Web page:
Part 1 of this blog post appeared almost a year ago. A year you say, Rob? Don’t worry, I didn’t forget about part 2. In that edition I featured some beautiful grounds from Lima to Tashkent. Let’s have a look at some other gorgeous stadia that you may not be familiar with.
Stade des Martyrs, Kinshasa, Congo DR.
The home ground of the National Team of the Democratic Republic of the Congo as well as local sides AS Vita Club and DC Motema Pembe, this ground has an official capacity of 80,000 spectators. Though it has been known that up to 100,000 people get inside the ground on certain matchdays. This leads me to believe that health and safety isn’t a massive issue. It’s still a fine stadium and indeed one of the finest in the entire continent of Africa.
Hásteinsvöllur, Vestmannaeyjar, Iceland
Some of the greatest stadia aren’t always the biggest. This one is quite the opposite. The 950 capacity ground is based on a small island just off Iceland’s south coast. The weather dictates games, not necessarily on the pitch, but on the ferry which brings players and some fans to the ground. David James, of all people, currently plies his trade there with club IBV. Miss the ferry and you could be stuck on the island for days. But you must admit – it is one of the most naturally scenic grounds in the world.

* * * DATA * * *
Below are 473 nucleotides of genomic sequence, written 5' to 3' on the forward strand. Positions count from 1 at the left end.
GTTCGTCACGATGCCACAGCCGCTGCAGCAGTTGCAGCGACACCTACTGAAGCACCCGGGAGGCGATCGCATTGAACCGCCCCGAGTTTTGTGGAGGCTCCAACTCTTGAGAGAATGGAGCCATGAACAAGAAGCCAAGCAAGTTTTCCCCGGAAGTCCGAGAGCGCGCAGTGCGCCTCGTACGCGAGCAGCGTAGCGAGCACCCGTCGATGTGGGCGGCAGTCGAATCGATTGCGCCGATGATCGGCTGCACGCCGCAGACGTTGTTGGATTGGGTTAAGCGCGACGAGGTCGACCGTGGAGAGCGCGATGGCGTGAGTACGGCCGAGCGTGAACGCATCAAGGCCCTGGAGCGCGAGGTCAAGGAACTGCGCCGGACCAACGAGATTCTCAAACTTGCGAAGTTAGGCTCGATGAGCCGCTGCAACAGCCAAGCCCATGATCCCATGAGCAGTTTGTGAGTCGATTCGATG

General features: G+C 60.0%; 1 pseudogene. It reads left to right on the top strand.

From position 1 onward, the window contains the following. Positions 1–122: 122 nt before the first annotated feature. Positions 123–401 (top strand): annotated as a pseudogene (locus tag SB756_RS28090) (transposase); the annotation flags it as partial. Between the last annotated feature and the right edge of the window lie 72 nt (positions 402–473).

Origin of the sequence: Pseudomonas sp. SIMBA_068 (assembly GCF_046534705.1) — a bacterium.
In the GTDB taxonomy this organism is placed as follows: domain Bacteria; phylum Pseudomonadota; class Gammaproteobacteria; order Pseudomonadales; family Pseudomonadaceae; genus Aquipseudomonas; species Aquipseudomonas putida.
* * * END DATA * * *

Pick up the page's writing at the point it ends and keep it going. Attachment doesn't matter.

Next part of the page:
Nou Sardenya, Barcelona, Spain
While everyone in the world knows the Camp Nou, the Olympic Stadium, or Espanyol’s Estadi Cornella, there is another stadium in the fine city of Barcelona. One located in the city itself CE Europa can boast the 7,000-capacity Nou Sardenya. Complete with its own impressive grandstand (and the fanbase to fill it), the stadium is a hidden gem. If you have ever done the touristy thing and visited Park Güell in Barcelona, you could have easily walked past it.
Parque do Sabiá, Uberlândia, Brazil
While this 53,000-capacity stadium is the home ground of Uberlândia Esporte Clube and Clube Atlético Portal, it is a classic South American ground fit for any team. It’s just a shame a stadium this beautiful hasn’t entertained any of Brazil’s top teams for a number of seasons and, located about a thousand kilometres from the Marcana in Rio, the national team don’t use it much at all. Though they did in 1982 for the ground’s inaugral game. Against the Republic of Ireland. And they won 7-0. Seven. Ugh.
Let Rob Smith know of your stadium gems that he may not know of on Twitter (@robsmithireland)